Jan Demorest has organized the Kittitas Audubon Chapter into a well-oiled swift counting machine.  Their main target has been the chimney at the Ellensburg old hospital.  It had a modest 145 on 9/11 but sheltered 850 swifts in the Northbound.

Thirty-five miles to the south, Richard Repp has been finding new roost sites and bringing wildlife excitement to the Yakima area.  His best find has been the chimney of the Yakima Herald, which sheltered 1279 on 9/11, according to Greg and Elizabeth Bohn.  1194 was this site's high count in the northbound migration.

Richard spent a boring 9/11 at the Old Parker Schoolhouse.  He had documented 704 VASW there a couple weeks before, but sadly struck out.  "Just wait till next year," he muttered.

While we didn't get a 9/11 count, Sanders Freed working with the American Bird Conservancy on the Fort Lewis Military Reservation, documented 3200 VASW on the evening of 9/7.  This was at the JBLM brick chimney, which he intends to see preserved.

Joan Durgin with Vancouver Audubon has been the keeper of the Camas Tavern for the last six migrations.  This short brink chimney was good for a 2500 VASW high count in May but has been empty for all of the 2010 southbound migration.  It's a mystery why.


Dan and Susanna Casey documented 251 roosting VASW in Kalispell and has probably submitted his own report.

In Hamilton Kate Stone is leader of a number of Bitterroot Auduboners watching over the local Fire Hall roost site.  The Southbound migration has been anemic, but they were able to document 218 in one evening last May.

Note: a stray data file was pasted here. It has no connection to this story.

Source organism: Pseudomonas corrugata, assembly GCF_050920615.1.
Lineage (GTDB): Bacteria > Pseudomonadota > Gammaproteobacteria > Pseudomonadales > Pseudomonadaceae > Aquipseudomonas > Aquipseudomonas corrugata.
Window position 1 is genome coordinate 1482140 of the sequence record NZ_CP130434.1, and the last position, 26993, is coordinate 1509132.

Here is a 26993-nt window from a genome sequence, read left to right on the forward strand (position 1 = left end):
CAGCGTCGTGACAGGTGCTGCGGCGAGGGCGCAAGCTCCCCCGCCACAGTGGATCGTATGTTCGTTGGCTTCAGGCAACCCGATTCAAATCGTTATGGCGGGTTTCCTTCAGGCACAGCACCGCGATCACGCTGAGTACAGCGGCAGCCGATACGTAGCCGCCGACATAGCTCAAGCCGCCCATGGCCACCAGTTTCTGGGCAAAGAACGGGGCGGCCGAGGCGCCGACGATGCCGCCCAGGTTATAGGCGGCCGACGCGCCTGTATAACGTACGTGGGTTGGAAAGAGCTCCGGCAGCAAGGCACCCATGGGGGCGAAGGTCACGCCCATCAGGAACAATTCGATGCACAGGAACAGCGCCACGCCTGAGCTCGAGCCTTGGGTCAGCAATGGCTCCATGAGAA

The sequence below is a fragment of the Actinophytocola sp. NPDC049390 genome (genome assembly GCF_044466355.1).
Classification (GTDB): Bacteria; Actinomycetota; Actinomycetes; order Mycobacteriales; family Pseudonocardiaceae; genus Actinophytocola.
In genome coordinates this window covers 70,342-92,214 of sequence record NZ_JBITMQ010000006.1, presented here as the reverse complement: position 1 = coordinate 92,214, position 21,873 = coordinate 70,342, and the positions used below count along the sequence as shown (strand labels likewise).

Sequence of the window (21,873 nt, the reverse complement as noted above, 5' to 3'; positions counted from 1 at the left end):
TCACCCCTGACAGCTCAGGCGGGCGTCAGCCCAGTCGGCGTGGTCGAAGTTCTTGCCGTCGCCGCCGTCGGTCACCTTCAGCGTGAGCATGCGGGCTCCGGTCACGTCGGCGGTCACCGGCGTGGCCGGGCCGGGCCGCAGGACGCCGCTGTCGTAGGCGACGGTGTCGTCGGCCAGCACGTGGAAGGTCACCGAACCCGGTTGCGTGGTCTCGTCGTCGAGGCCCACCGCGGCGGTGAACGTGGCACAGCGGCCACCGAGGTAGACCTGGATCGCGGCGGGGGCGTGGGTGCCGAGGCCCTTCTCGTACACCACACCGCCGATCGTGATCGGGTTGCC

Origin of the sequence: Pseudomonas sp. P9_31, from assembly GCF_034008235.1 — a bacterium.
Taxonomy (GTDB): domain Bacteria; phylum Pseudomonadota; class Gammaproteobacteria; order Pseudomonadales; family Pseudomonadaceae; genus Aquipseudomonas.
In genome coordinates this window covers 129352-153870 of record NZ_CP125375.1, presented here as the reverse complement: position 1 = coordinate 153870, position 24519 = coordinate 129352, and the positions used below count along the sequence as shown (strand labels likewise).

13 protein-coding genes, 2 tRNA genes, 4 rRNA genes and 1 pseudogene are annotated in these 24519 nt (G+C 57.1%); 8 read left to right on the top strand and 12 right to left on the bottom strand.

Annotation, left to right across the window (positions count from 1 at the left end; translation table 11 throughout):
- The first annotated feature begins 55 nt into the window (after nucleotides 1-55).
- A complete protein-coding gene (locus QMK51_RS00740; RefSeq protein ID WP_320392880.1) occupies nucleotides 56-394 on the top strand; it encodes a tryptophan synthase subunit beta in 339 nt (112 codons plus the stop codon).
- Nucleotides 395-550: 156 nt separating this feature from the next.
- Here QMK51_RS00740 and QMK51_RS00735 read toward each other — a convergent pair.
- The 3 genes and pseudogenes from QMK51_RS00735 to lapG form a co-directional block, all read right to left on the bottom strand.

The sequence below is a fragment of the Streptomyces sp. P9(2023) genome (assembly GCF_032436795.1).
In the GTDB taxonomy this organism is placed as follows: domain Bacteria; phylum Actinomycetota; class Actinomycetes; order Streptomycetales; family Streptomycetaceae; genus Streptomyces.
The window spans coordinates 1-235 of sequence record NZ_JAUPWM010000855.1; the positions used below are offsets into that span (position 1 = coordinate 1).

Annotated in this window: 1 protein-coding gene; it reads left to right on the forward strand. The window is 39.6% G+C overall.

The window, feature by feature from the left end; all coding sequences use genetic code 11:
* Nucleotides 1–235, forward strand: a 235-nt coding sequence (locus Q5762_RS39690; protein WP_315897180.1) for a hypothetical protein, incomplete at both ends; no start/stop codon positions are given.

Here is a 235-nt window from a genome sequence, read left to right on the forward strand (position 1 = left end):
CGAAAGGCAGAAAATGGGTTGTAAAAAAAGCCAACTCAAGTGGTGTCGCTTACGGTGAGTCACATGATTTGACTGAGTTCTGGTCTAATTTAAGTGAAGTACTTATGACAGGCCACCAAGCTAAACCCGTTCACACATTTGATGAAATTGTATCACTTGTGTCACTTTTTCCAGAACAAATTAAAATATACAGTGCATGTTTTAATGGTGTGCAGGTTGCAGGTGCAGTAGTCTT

Terry Gray, as Idaho's Swift main man has been working the last six migrations in downtown Moscow.  Never bagging large numbers, he now roams south to document some new sites in Lapwai. 


Portland Audubon's Mary Cooledge keeps track of the Portland area roost sites, and in Eugene, Lane County Audubon's Nicole Nielsen-Pincus coordinates Vaux's Happening Oregon.  We will let them write up the Oregon scene except for,

Vaux's happening just added a Rainier, OR roost site monitored by Darrell Whipple.  It's the Downtown Carpet One Store that was good for 1342 VASW on 9/11, and a higher count of 1830 on September 8.


John Hunter at Arcata Fish and Wildlife has put together a team to monitor a number of sites in the NW corner of the state.  Results have been modest at 
(1) School at 286 Sprowl Creek road in Garberville.
(2)  Old Victorian House at 13th and I streets in Arcata.
(3)  HSU Arcata, Grist Hall.

The star of the Humboldt County Swift Show is a large Redwood snag that hosted 1610 VASW on 9/11.  This once mighty conifer also is open for guests in the northbound with a one-day May high count of 884.

John's team includes David Fix, Jude Power, Cindy Moyer, K. Burton, Jay Sooter, and Margaret Taylor. Tom and Sue Leskiw.


The best-known and longest running California roost site is of the cafeteria chimney of the Rio Lindo Academy, a private Seventh-day Adventist high school.  Vaux's Happening has been blessed with the on site presence of Brad Benson who knows the chimney and its guests well.  Being the vent for an active boiler, the birds seldom visit in the spring, and have to keep on their toes in the fall.

Brand new site announcement; Healdsburg Elementary School.  Discovered by Emily Heaton too late to make a Swift Night Out documentation, it's putting to bed 500 a night in mid September.  A number of Audubon members were relieved to receive the assurance that this chimney is hooked up to nothing but open sky.

It's a long flight to downtown Los Angeles, but that is, so far, the swifts next known rest stop.  Mark Siebert spent several years watching tens of thousands of Vaux's Swifts entering the Old Nabisco Plant.  The brick structure was converted to fancy lofts in 2007 and our little birds were again forced to look for a place to spend the night in big city.  Mark vowed to locate their current LA sleeping quarters and in mid April he did just that.  The new site is a monster chimney at the back of the Chester Williams building on Broadway Street.  Audubon Deb's Center director Jeff Chapman, local artist Iva Hladis, and the LA Natural History Museum's Kimball Garrett plan to bring an awareness of this urban wildlife spectacle to ten million Southern Californians.